During 2020, the worst year for jobs in modern American history, Instacart added 350,000 new employees to its payroll. Though the majority of these jobs were gig economy positions which are not exactly the best type of employment, during a year where 22 million jobs disappeared practically overnight, those Instacart positions were literal lifesavers for many individuals and families. And now that several hundred thousand Americans are depending on Instacart for their livelihoods, the robots are coming to replace the humans.
If you’ve kept up with The Takeout’s previous robot coverage, you already know how the robots are planning to destroy the lives of restaurant cooks, birds, and me personally. They’ve been making serious strides in their plot to take over the world’s two largest retailers—Amazon and Walmart — which will further suppress humanity under their icy metallic thumbs. Even before the pandemic, robots had begun systematically reinventing the entire grocery industry, and once Instacart is inevitably seduced by their promises of maximum efficiency and $0 salaries, it’s only a matter of time before all of humanity is completely dependent on them for our most basic of necessities, and that’s when they’ll strike.
Instacart’s plan to surrender to the robots was first reported by Bloomberg Quint, which reviewed internal documents from the company. The plan at Instacart essentially follow the same template the robots have used to seduce much of the grocery industry. Phase one involves Instacart building Amazon-style automated fulfillment centers around the country, where hundreds of robots will work night and day stocking shelves and fetching groceries, while around one hundred human “coworkers” will be in charge of gathering produce and deli items. Some of these processing centers will be attached to existing supermarkets, while others will be standalone operations that will process orders for multiple affiliated grocery stores.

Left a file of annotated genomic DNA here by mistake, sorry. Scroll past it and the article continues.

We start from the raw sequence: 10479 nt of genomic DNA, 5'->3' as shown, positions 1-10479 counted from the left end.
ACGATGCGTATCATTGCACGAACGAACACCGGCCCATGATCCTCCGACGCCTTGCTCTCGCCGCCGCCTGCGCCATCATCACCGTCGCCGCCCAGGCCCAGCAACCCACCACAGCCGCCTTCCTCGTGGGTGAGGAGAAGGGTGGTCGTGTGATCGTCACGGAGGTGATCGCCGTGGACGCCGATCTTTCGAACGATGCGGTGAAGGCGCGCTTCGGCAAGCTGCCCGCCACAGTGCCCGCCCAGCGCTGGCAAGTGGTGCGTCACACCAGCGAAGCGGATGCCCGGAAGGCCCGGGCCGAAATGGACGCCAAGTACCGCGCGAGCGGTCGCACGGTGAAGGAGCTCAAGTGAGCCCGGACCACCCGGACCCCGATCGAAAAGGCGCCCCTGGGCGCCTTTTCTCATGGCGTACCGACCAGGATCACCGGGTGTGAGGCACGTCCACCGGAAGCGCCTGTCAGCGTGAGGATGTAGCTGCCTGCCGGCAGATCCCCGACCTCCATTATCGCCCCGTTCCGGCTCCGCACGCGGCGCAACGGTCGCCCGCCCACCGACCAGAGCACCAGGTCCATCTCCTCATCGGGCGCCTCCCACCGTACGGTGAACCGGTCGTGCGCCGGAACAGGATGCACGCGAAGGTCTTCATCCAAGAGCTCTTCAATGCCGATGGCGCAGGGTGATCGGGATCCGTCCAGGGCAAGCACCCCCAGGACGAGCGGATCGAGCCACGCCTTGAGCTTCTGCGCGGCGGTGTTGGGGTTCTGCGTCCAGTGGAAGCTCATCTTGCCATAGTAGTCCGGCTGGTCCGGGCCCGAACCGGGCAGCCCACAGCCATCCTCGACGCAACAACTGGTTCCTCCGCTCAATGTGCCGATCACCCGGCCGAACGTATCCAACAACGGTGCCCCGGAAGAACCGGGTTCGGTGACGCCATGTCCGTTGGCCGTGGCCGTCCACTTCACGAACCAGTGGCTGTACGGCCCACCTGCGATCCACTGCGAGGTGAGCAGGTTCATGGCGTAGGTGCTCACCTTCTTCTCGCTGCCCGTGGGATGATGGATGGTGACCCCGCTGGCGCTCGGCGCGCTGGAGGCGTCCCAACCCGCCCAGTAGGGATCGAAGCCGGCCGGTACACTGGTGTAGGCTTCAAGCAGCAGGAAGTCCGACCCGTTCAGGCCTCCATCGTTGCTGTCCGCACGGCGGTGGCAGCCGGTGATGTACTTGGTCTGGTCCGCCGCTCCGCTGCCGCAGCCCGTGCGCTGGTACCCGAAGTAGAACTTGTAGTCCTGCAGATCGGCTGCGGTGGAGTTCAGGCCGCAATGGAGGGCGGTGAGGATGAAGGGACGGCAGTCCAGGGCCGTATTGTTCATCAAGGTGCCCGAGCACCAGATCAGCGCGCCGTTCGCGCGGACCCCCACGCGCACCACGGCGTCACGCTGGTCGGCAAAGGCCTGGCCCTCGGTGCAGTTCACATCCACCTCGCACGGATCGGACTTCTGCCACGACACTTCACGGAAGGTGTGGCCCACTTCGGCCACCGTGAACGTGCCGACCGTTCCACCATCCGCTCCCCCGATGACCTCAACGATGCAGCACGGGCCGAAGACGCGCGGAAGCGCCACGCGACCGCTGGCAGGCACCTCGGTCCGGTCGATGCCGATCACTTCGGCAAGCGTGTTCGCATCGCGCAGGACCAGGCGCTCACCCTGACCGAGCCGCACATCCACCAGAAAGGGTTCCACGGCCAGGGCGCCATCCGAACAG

Despite the fact that Instacart was arguably one of the biggest success stories to emerge from the coronavirus pandemic, and despite the fact that Bloomberg Quint reports that the reviewed documents were from July and December of last year, as of today, Instacart has yet to cement a single major supermarket chain partner on these plans. In fact, Instacart had planned to begin testing fulfillment centers later this year, but the plan appears to be far behind schedule; anonymous sources from inside the company told Bloomberg Quint that while Instacart asked five robotics companies for proposals, it has yet to decide on one to build the massive technological infrastructure it needs.
The good news for humans: once Instacart completes its inevitable transition into a robot utopia, the company will be able to lower the fees and markups it charges customers, which would make the sting of living under robot rule a bit easier to bear. The bad news: while Instacart is still working on these plans, other companies have been moving in on their turf, and they, too, are in cahoots with the robots. Bloomberg Quint reports that the Meijer, Smart & Final, and Fresh Thyme supermarket chains have launched partnerships with DoorDash, and Uber has teamed up with Gopuff. Soon enough, the robots will control all our basic needs, and once that happens, they’ll control us. You thought it was hard finding toilet paper last year? Just you wait till the robots are fully in charge, ready to make us pay for all the Tamagotchis we senselessly starved to death.